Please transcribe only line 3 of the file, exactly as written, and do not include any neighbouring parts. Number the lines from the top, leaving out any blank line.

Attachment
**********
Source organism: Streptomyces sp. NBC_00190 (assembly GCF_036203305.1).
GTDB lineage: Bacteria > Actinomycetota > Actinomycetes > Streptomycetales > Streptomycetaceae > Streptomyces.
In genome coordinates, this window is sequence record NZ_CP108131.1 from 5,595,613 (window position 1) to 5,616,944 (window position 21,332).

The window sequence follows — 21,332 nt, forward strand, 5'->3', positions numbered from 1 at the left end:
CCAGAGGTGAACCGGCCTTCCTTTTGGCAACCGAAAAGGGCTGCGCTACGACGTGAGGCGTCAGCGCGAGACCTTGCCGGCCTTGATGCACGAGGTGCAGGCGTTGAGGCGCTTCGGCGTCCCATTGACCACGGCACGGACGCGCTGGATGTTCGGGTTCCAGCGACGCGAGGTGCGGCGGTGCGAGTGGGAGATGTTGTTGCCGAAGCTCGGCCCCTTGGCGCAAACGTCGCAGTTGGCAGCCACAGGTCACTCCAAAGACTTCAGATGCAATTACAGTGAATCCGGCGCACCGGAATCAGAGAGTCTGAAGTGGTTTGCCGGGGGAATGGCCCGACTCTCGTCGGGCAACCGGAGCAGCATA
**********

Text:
In genome coordinates, this window is sequence record NZ_CP108131.1 from 5,595,613 (window position 1) to 5,616,944 (window position 21,332).